How hard would it have been for James to wander over to the media and give a quick quote of support for a new guy who clearly needs it? Vogel said he talked with LeBron and it was all positive, but LeBron’s body language told an indifferent story, one which he easily could have refuted if he bothered to invest one ounce of emotional energy in team. Then again, he probably needs to save that emotion for his TV show.


Kurt Rambis looked influential, and that’s scary.

At the beginning of the press conference, Vogel actually thanked Rambis, along with Pelinka and the Buss family, “for showing faith in me to be their next coach.’’

That statement turned heads. Considering Rambis has a 65-164 record as an NBA head coach — that’s 99 games under .500 — one might think Vogel was confused. Surely, there is no way this former Laker and husband of shadow owner Linda Rambis really was put in the position of making this hire?

Turns out, it was all true, with Pelinka saying of Rambis, “He was a valuable resource in getting to this place of choosing Frank to be our next head coach.’’

When I asked Pelinka about the influence of Linda Rambis, who is known mostly as a close friend of Buss, he was equally clear that she also has a place at the table.

“Linda Rambis is an incredibly trusted colleague and partner for all the employees of the Lakers,’’ he said.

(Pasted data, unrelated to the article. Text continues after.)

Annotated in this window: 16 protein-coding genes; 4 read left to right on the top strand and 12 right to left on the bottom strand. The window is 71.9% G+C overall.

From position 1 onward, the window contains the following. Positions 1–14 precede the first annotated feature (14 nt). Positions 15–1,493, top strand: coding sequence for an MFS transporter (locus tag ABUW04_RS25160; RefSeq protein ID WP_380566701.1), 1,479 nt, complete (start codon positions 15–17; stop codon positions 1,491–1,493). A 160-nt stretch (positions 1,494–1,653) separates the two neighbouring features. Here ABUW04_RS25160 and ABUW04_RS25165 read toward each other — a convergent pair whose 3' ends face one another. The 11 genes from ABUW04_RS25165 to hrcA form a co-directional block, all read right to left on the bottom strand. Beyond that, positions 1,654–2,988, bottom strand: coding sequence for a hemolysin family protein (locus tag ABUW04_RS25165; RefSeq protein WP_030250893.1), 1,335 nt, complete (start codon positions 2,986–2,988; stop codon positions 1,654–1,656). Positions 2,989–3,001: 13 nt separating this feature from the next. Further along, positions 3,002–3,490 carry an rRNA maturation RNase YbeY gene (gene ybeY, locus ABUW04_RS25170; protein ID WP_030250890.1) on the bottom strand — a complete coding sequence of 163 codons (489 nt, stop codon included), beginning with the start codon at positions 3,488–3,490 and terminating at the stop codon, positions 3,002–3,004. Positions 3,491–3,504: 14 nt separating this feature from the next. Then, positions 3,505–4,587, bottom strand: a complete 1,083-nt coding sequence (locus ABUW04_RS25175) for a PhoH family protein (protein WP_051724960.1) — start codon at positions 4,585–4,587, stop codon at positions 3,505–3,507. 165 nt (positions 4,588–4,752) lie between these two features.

Finally, by not showing up, Buss looked overwhelmed.

Her appearance alone could have calmed the storm. A few strong statements could have protected the brand. On a day when her voice was the only voice anyone wanted to hear, she remained silent, and that silence adds to the perception of an organizational instability.


It seems like she doesn’t know what to say, she doesn’t know what to do, so she says and does nothing while her family heirloom slowly grows tarnished and dim.

Probably nothing will happen with this front office until at least this summer, when team officials will have a chance to show their ‘’stability, strength and togetherness’’ by landing a top free agent or making a big trade.

If that happens, all this criticism will become forgotten noise. If it doesn’t happen, Manic Monday will seem like a picnic.

Get more of Bill Plaschke’s work and follow him on Twitter @BillPlaschke